The Hunt Report, or the Report of the Advisory Committee on Police in Northern Ireland, was produced by a committee headed by Baron Hunt in 1969. An investigation was performed into the perceived bias in policing in Northern Ireland against Catholics and other unprofessional practices. The Hunt Report was published on 10 October 1969 and proposed removing the military function from the Royal Ulster Constabulary (RUC), the disbandment of the Ulster Special Constabulary (widely referred to as the B Specials), and their replacement of their military function to a new locally-recruited part time force, which became the Ulster Defense Regiment (UDR).[1] Most of the main proposals of the Hunt Report were implemented, and the B-Specials were disbanded in March 1970. The reaction from some in the Unionist community was aggressive. Constable Victor Arbuckle was shot and killed on the day after the publishing of the Hunt Report when the RUC attempted to disperse a crowd of Unionists that had gathered near the Catholic area of Unity Flats. Constable Arbuckle was the first RUC man killed in what became known as the troubles.[2][3][4] The killing of Constable Arbuckle was allegedly carried out by members of the Ulster loyalist paramilitary group the Ulster Volunteer Force.[5] Critics would later state that the UDR displayed problems of bias and a difficulty with maintaining a balance of Catholic/Protestant membership, similar to its forerunners.[6]

Motivation, scope and recommendations Edit

Civil Rights groups in Northern Ireland in the 1960s had campaigned for the repeal of the Special Powers Act and the disbandment of the B-Specials.[7] On 26 August 1969 Hunt was appointed to:

examine the recruitment, organisation, structure and composition of the Royal Ulster Constabulary and the Ulster Special Constabulary and their respective functions and to recommend as necessary what changes are required to provide for the efficient enforcement of law and order in Northern Ireland.[8]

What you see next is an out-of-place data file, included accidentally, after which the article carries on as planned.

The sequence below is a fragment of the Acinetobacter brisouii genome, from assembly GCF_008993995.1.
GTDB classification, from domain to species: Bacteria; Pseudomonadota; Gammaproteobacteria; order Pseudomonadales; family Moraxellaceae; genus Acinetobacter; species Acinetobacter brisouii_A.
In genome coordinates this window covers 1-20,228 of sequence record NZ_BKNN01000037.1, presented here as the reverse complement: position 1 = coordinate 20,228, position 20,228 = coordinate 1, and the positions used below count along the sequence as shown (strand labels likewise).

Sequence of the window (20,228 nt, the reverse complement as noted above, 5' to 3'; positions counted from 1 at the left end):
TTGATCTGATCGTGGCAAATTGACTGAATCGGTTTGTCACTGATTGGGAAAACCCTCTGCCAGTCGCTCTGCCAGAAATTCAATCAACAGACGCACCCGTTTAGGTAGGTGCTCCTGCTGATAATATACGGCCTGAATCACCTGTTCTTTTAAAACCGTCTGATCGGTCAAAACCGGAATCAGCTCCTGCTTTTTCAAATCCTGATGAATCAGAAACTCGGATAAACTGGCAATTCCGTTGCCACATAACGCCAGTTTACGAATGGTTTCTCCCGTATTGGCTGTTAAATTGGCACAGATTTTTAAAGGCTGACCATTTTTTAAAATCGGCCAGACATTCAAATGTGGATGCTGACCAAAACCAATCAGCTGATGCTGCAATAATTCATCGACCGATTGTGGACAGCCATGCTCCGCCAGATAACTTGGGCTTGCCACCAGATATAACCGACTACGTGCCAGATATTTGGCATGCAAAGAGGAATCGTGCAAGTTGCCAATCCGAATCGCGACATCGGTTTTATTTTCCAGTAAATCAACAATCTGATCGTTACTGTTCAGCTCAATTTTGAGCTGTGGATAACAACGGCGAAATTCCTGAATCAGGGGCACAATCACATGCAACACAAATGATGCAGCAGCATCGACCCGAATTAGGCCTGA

Robert Mark was also a member of the committee. Hunt made 47 recommendations and 5 suggestions. These resulted in the reshaping of the Royal Ulster Constabulary, the disbandment of the Ulster Special Constabulary, and the formation of the Ulster Defence Regiment.

References Edit

  1. ^ Mansbach, Richard (1973), Northern Ireland: Half a Century of Partition, Facts on File, Inc, New York, pgs 64-66, ISBN 0-87196-182-2
  2. ^ Archer, Bimpe (11 October 2019). "Victor Arbuckle, first police officer killed in the Troubles, remembered 50 years on". The Irish News. Retrieved 10 August 2022.
  3. ^ "The Hunt Report is published. | Royal Irish - Virtual Military Gallery". Retrieved 10 August 2022.
  4. ^ "Aftermath of the Hunt report | Magill". Retrieved 10 August 2022.
  5. ^ McKittrick, David. Lost Lives: The Stories of the Men, Women and Children who Died as a Result of the Northern Ireland Troubles, Random House, 2001. p. 42
  6. ^ "UDR came to be seen as carbon copy of Protestant-only B-Specials | The Pat Finucane Centre". Retrieved 10 August 2022.
  7. ^ Goldsmith, Andrew; Lewis, Colleen (2000). Civilian Oversight of Policing: Governance, Democracy and Human Rights. Bloomsbury. p. 267. ISBN 978-1841130309.
  8. ^ Baron Hunt (October 1969). "Report of The Advisory Committee on Police in Northern Ireland". Belfast: Her Majesty's Stationery Office. Retrieved 25 February 2015 – via (Extract-chapters 1.General Considerations about our Mission) & 10.Conclusions and Recommendations, only)